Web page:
Platform-traded funds (PTFs) are slowly showing up in more investors’ portfolios amid growing pressure for financial advisors to offer low-cost investment funds with an active management component. Yet, the relatively new hybrid investment fund still needs time to prove itself – and a wider selection of products – to attract more interest from financial professionals and investors.
PTFs launched in mid-2016 as hybrids between mutual funds and exchange-traded funds (ETFs). PTFs are now offered by 23 investment dealers and 11 asset managers in Canada with total assets under management of about $600-million, according to Toronto-based NEO Connect Inc., which operates the namesake investment fund distribution platform on which PTFs trade exclusively. (NEO Connect Inc. is a sister company of NEO Exchange Inc, which operates the namesake stock exchange.)
While there are no exact statistics on PTF market penetration in the Investment Industry Regulatory Organization of Canada (IIROC) channel, a conservative estimate is that about 5 to 7 per cent of IIROC-licensed advisors are using PTFs, says Jos Schmitt, director, president and chief executive officer at NEO Connect. He adds that sales of the product through the Mutual Fund Dealers Association of Canada channel are “just starting to ramp up.”
Last summer, Montreal-based Peak Investment Services Inc. became the first mutual fund dealer to offer advisors direct access to PTFs on NEO Connect. In addition, NEO Connect has announced a steady stream of new PTF participants in recent months, including the first Shariah-compliant PTF launched by Halal mortgage lender Manzil, which follows all guidelines for Shariah governance established by the Accounting and Auditing Organization for Islamic Financial Institutions.
PTFs are designed for fee-based investors who work with either discretionary or non-discretionary advisors. The key attraction is the fund’s management fees, which are lower than those of traditional mutual funds.
That’s because PTFs transact and settle similar to ETFs, for which orders can be placed through an equities trading platform using a ticker symbol. However, unlike ETFs, PTFs have no minimum investment requirements and orders are filled at end-of-day net asset value. This provides investors with better pricing by avoiding bid-ask spreads.
As PTFs continue to gain traction, Mr. Schmitt says that on top of the current offerings, advisors are looking for more passive products, including those following classic indexes such as the S&P 500 index or the Euro Stoxx 60 Index.
He also expects to see more private-fund PTFs in 2020, which raise money under an offering memorandum rather than a prospectus, with a focus largely on accredited investors.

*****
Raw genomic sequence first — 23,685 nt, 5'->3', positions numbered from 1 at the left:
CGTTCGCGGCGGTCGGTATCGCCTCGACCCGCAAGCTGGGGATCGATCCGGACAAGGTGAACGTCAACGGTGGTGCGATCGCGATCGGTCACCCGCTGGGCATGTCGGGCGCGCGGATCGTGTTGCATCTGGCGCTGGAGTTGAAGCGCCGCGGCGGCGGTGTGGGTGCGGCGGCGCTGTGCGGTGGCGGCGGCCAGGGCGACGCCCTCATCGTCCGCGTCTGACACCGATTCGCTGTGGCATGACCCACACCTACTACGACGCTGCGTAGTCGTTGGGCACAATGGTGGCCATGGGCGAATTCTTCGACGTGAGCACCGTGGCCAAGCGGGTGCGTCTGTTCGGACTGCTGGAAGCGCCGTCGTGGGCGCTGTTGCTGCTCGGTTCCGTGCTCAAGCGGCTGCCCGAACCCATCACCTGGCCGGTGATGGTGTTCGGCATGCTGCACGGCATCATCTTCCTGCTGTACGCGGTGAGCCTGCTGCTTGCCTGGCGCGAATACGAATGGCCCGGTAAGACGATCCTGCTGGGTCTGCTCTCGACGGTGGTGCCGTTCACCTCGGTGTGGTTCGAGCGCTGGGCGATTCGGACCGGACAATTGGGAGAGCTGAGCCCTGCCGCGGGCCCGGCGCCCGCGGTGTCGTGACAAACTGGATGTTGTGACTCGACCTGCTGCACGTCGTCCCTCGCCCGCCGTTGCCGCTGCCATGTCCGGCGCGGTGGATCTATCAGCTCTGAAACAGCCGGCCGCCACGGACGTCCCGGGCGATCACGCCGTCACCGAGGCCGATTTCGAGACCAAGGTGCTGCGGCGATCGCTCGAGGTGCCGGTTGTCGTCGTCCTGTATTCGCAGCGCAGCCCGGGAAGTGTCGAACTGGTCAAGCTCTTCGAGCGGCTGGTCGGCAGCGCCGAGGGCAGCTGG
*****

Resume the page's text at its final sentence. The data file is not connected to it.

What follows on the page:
“Private fund manufacturers seek greater access to the dealer community and their advisors. And dealers are much more open to open up their investor network to private funds under the PTF format,” Mr. Schmitt says, citing efficiencies of the PTF platform over traditional manual processes.
Toronto-based Stone Investment Group Ltd. created a PTF series for four funds, one of which, Stone Dividend Growth Class, went live in October.
Jason Stone, Stone Investment Group’s vice-president of national accounts, says his firm is monitoring the growth of PTFs and plans to go live with the other three PTFs in the future. He says PTFs are still largely unknown in the investment industry and more work needs to be done to educate advisors and investors about their benefits.
For example, he says the fee for the firm’s current PTF is almost 30-per-cent cheaper than the Series F mutual fund equivalent – or 65 basis points versus 95 basis points. That’s because NEO Connect processes the orders and takes care of the settlement, which means fewer expenses for fund companies.
“That’s not me taking a haircut,” Mr. Stone says. “That’s me ... passing the savings on to investors based on the efficiencies that NEO Connect has been able to drive with this fund.”
His firm plans to roll out PTFs for his full product suite likely in two or three phases in the coming years. First, he needs to see more adoption at the advisor level.
“The first step is the education of PTFs inside the advisor community. As we start to drive some communication and education, you’ll start to see that adoption rate [increase], which would turn into AUM growth,” Mr. Stone says.
Todd Campbell, owner and president of RBA Financial Group in Meaford, Ont., and an investment advisor with Aligned Capital Partners Inc., has been using PTFs in his clients’ portfolios since they launched almost four years ago.
Not only do PTFs have lower fees than mutual funds, but he says they “give me the advantages of an ETF with pure active management that’s still under the daily care of a professional mutual fund manager.”
For Mr. Campbell, it also means sticking with many of the same mutual fund managers he’s relied on during his more than 20 years in the business.
“I have become very comfortable with their processes and personalities,” he says.
Mr. Campbell doesn’t use ETFs because he likes to know the fund managers. He believes more advisors should be looking at low-cost products like PTFs to stay competitive.
“Advisors who choose not to integrate lower-cost products into their practices will not survive,” Mr. Campbell predicts.